• AND … they’ll be making those airplanes out of wood, too, John. I don’t know what they’ll do about not using rubber tires but … some SAF savvy buggy driver will figure it out. Uncle Joe pouring ‘our’ free money on it all will surely grease the skids.

      • Nah, the Amish won’t let the gov’mint tell them how to farm their land. They’re smarter than that!

  5. I grew corn in my garden for a few years. It’s an extremely heavy feeder. Sucks the life out of the soil. I can’t imagine growing it at a commercial scale without a *lot* of fertilizer.

  6. So, as if converting corn to ethanol was not already an energy loser, they want to take the alcohol , use natural gas to super heat it to drive off the oxygen, then catalyze it to longer chains, then use natural gas as a source of hydrogen to finish out the hydrocarbon units, and then use natural gas to heat/distill out the usable fraction?

    This is insane.

  7. So far, not many supporters for SAF on this site! Do you suppose it is because we are bitter curmudgeons, or because most of us have actual experience with the over-claiming of the “new and improved” processes? There were a lot of overclaims about the virtues of electric cars as well–until reality set in.

    Or perhaps, in the view of the TRUE BELIEVERS, we are just Luddites…..

    • I’m an organic chemist and a realist.
      What’s more believable, no one ever thought of synthetic aviation fuel before OR some lying politician is just trying to keep his lobbyists happy?

  8. Years ago, an old chemical engineering professor of mine started his first lecture by saying “Given the right catalysts and lots of time and money, you can turn natural gas (methane) into everything from Everclear to asphalt. The question is whether you should.” The point of his lecture was that being a chemical engineer requires you to find the most efficient and cost-effective way to produce your desired product. Turning corn into jet fuel is neither efficient nor cost effective. Of course it will make the farmers happy. Ethanol plants will take pretty much any corn you produce, because they aren’t planning to feed anyone with it. If more fuel-efficient cars and hybrids and electrics are dropping the demand for ethanol, that’s kind of the way a free-market economy works. Coming up with a way to subsidize one dumb idea with another one is not good for anyone, especially the flying public. This is obviously an election year. Tell the farmers to switch to growing soybeans. Turning them into Jet A is much easier and cheaper.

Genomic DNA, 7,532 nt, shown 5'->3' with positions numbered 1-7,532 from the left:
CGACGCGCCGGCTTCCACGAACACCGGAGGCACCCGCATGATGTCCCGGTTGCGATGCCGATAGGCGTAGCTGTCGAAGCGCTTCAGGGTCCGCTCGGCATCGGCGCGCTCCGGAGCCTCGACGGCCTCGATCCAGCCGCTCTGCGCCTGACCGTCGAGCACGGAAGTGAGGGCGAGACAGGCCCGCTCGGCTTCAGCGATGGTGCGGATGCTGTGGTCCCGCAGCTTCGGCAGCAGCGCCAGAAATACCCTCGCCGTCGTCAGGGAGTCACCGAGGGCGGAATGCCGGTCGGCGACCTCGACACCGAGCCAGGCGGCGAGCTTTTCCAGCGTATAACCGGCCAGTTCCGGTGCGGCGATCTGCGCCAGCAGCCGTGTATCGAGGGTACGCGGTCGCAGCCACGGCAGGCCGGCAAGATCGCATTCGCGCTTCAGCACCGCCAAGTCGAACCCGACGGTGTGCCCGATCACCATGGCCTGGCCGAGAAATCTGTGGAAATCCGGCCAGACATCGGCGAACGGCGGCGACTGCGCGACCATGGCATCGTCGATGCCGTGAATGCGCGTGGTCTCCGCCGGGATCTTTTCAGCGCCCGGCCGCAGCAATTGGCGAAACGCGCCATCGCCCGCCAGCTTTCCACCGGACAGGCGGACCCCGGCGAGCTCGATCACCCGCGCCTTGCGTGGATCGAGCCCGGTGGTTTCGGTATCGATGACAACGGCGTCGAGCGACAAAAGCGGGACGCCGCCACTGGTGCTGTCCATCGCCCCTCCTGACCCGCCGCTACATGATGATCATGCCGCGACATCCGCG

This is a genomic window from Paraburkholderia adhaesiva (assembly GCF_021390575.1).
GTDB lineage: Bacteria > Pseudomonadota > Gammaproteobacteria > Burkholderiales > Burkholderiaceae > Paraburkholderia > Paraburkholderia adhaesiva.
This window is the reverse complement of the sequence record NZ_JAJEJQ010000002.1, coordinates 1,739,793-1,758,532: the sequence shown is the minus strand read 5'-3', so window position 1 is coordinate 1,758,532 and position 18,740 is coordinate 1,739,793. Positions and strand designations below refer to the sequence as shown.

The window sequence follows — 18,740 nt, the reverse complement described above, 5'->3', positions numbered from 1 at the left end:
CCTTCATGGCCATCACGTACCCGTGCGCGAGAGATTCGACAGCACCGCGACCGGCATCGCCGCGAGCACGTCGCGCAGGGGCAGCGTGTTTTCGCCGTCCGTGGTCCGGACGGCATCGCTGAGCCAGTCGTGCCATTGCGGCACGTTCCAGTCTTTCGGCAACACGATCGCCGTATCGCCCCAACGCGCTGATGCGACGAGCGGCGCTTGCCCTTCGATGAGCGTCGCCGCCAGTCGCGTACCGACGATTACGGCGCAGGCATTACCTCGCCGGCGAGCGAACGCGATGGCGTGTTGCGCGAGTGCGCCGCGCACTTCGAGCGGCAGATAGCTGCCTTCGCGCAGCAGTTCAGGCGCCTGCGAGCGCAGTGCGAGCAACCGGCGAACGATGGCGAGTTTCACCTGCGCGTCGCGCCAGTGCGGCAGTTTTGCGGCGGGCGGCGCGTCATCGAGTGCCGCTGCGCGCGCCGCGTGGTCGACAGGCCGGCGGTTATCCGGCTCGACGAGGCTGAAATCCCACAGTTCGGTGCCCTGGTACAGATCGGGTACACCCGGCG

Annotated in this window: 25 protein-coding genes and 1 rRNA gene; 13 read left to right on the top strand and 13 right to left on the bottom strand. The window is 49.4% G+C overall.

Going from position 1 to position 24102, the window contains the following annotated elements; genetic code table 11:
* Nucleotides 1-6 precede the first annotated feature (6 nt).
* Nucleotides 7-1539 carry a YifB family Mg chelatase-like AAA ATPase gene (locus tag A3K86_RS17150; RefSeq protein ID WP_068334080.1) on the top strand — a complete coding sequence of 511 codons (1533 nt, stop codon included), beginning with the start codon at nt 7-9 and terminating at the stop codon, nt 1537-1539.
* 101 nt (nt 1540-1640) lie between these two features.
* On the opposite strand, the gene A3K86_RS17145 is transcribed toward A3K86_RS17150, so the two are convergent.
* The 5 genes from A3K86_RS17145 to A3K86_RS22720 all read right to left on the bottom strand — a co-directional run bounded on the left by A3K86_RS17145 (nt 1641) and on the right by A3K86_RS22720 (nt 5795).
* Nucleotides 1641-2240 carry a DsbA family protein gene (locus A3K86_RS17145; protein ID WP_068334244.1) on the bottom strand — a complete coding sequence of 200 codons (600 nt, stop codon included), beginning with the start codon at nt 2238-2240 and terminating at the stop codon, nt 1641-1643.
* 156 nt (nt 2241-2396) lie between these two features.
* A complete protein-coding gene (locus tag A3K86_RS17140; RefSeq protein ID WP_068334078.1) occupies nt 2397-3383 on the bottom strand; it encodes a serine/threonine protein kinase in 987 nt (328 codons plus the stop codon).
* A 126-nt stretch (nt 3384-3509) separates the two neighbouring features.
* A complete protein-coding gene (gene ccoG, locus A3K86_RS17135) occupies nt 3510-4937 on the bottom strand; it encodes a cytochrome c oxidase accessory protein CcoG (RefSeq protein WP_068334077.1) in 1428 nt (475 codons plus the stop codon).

• Actually, only partially correct. It is not a cost or energy effective alternative, but they won’t take just anything in the corn crop. The ethanol plants are actually more strict on the quality of the received grain than the grain elevators. Their acceptable moisture is lower (even though they add water to the corn to process it??), and they are restrictive on contaminates, as the mash left after the fermentation is generally sold for animal feed. As or “green” fertilizer, the only green that you’ll see in functional fertilizer has dead presidents on it. And as another commented, corn is nitrogen – intensive, requiring more Chemical fertilizer to grow year after year.

  9. Environmentalist, taxpayers, rational concerned citizens never seem to grow tired of the persistent false narrative of corn based fuel despite the long history of debunking this misperception and myth. Do a search for corn based fuel scam or something similar and real research and rational thought appears that you can read, become informed, and stop falling for the false narrative. https://www.reuters.com/business/environment/us-corn-based-ethanol-worse-climate-than-gasoline-study-finds-2022-02-14/

  10. Neste is the world’s leading SAF producer, claims that its SAF is 80 % renewable. Its SAF offering is made from sustainably sourced renewable waste and residues such as used cooking oil and animal fat waste. It think that in USA there is a lot of that kind of material and it is better than corn concerning sustainability.

    Last year, the average SAF price estimate was about $2,400 per tonne, about two and half times higher than the price of jet fuel, according to the International Air Transport Association.

    Neste, which produced 3.3 million tonnes of renewable fuels last year, aims to increase production capacity to 6.8 million tonnes by 2026, including 2.2 million tonnes of SAF.

    The net zero industry is a huge source of income for lobbying companies, and it is part of the plan for a new world order created by the UN in Brazil in 1992, called Agenda 21.

    One of its aims initially was to achieve global sustainable development by 2000, with the “21” in Agenda 21 referring to the original target of the 21st century. And all of this will collapse at the latest when the decision-makers come to their senses and understand that CO2 is necessary for life and that human-produced carbon dioxide has little significance for the global temperature. In addition, a little warming is downright desirable compared to the new ice age.

    Scientists who want an ice age have proposed shading the sun, adding particles to the atmosphere using, for example, nuclear bombs. Airplane con rails are also mentioned in artificial selections. Perhaps the aviation industry should follow this idea.